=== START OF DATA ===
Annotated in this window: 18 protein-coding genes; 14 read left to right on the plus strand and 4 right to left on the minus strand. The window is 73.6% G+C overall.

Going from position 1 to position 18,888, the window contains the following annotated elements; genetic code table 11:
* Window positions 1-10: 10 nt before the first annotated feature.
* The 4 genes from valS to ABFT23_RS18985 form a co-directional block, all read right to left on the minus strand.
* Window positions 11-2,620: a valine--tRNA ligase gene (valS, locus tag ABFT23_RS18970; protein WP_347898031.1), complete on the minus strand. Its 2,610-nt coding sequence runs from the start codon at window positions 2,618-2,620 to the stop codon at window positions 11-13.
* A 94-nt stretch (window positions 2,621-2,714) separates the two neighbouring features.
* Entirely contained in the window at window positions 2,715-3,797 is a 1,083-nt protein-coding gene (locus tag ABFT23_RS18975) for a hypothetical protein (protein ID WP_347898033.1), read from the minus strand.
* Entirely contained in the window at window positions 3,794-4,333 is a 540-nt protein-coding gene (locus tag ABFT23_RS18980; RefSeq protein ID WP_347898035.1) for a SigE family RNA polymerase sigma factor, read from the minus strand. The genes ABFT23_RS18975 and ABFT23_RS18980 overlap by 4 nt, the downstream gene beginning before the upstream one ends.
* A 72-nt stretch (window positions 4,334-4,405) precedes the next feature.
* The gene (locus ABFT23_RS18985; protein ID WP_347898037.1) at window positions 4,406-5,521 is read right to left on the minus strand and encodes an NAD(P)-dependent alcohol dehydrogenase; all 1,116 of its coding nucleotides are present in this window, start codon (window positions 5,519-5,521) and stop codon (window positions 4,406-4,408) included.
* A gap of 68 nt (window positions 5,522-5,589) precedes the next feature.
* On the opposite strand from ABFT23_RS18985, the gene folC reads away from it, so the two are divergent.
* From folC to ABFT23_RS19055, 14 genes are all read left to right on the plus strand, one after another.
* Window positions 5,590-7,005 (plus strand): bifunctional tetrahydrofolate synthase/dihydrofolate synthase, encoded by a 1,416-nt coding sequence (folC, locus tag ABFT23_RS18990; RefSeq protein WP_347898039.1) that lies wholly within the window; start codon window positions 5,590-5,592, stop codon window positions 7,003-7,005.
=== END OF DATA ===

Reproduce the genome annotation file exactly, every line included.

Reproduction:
Annotated in this window: 18 protein-coding genes; 14 read left to right on the plus strand and 4 right to left on the minus strand. The window is 73.6% G+C overall.

Going from position 1 to position 18,888, the window contains the following annotated elements; genetic code table 11:
* Window positions 1-10: 10 nt before the first annotated feature.
* The 4 genes from valS to ABFT23_RS18985 form a co-directional block, all read right to left on the minus strand.
* Window positions 11-2,620: a valine--tRNA ligase gene (valS, locus tag ABFT23_RS18970; protein WP_347898031.1), complete on the minus strand. Its 2,610-nt coding sequence runs from the start codon at window positions 2,618-2,620 to the stop codon at window positions 11-13.
* A 94-nt stretch (window positions 2,621-2,714) separates the two neighbouring features.
* Entirely contained in the window at window positions 2,715-3,797 is a 1,083-nt protein-coding gene (locus tag ABFT23_RS18975) for a hypothetical protein (protein ID WP_347898033.1), read from the minus strand.
* Entirely contained in the window at window positions 3,794-4,333 is a 540-nt protein-coding gene (locus tag ABFT23_RS18980; RefSeq protein ID WP_347898035.1) for a SigE family RNA polymerase sigma factor, read from the minus strand. The genes ABFT23_RS18975 and ABFT23_RS18980 overlap by 4 nt, the downstream gene beginning before the upstream one ends.
* A 72-nt stretch (window positions 4,334-4,405) precedes the next feature.
* The gene (locus ABFT23_RS18985; protein ID WP_347898037.1) at window positions 4,406-5,521 is read right to left on the minus strand and encodes an NAD(P)-dependent alcohol dehydrogenase; all 1,116 of its coding nucleotides are present in this window, start codon (window positions 5,519-5,521) and stop codon (window positions 4,406-4,408) included.
* A gap of 68 nt (window positions 5,522-5,589) precedes the next feature.
* On the opposite strand from ABFT23_RS18985, the gene folC reads away from it, so the two are divergent.
* From folC to ABFT23_RS19055, 14 genes are all read left to right on the plus strand, one after another.
* Window positions 5,590-7,005 (plus strand): bifunctional tetrahydrofolate synthase/dihydrofolate synthase, encoded by a 1,416-nt coding sequence (folC, locus tag ABFT23_RS18990; RefSeq protein WP_347898039.1) that lies wholly within the window; start codon window positions 5,590-5,592, stop codon window positions 7,003-7,005.